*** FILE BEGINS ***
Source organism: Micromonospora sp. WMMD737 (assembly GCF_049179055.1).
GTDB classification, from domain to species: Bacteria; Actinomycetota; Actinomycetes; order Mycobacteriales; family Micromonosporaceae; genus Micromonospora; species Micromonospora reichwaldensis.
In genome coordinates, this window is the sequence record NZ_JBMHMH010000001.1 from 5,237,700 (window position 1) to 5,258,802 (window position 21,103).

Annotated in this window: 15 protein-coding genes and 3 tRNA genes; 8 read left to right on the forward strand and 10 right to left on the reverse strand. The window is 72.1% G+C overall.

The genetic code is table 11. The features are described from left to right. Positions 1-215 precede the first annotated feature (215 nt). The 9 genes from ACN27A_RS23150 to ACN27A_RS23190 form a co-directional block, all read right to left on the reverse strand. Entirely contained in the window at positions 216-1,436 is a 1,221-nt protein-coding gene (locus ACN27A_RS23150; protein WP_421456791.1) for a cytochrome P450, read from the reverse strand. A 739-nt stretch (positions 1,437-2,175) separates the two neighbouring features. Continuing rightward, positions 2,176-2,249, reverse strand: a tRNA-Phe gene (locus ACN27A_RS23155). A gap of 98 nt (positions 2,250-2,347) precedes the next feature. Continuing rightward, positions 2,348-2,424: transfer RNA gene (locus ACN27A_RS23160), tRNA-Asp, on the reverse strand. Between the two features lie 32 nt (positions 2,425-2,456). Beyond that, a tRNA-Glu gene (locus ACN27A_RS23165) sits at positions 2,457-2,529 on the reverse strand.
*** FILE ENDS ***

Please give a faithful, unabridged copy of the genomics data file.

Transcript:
Source organism: Micromonospora sp. WMMD737 (assembly GCF_049179055.1).
GTDB classification, from domain to species: Bacteria; Actinomycetota; Actinomycetes; order Mycobacteriales; family Micromonosporaceae; genus Micromonospora; species Micromonospora reichwaldensis.
In genome coordinates, this window is the sequence record NZ_JBMHMH010000001.1 from 5,237,700 (window position 1) to 5,258,802 (window position 21,103).

Annotated in this window: 15 protein-coding genes and 3 tRNA genes; 8 read left to right on the forward strand and 10 right to left on the reverse strand. The window is 72.1% G+C overall.

The genetic code is table 11. The features are described from left to right. Positions 1-215 precede the first annotated feature (215 nt). The 9 genes from ACN27A_RS23150 to ACN27A_RS23190 form a co-directional block, all read right to left on the reverse strand. Entirely contained in the window at positions 216-1,436 is a 1,221-nt protein-coding gene (locus ACN27A_RS23150; protein WP_421456791.1) for a cytochrome P450, read from the reverse strand. A 739-nt stretch (positions 1,437-2,175) separates the two neighbouring features. Continuing rightward, positions 2,176-2,249, reverse strand: a tRNA-Phe gene (locus ACN27A_RS23155). A gap of 98 nt (positions 2,250-2,347) precedes the next feature. Continuing rightward, positions 2,348-2,424: transfer RNA gene (locus ACN27A_RS23160), tRNA-Asp, on the reverse strand. Between the two features lie 32 nt (positions 2,425-2,456). Beyond that, a tRNA-Glu gene (locus ACN27A_RS23165) sits at positions 2,457-2,529 on the reverse strand.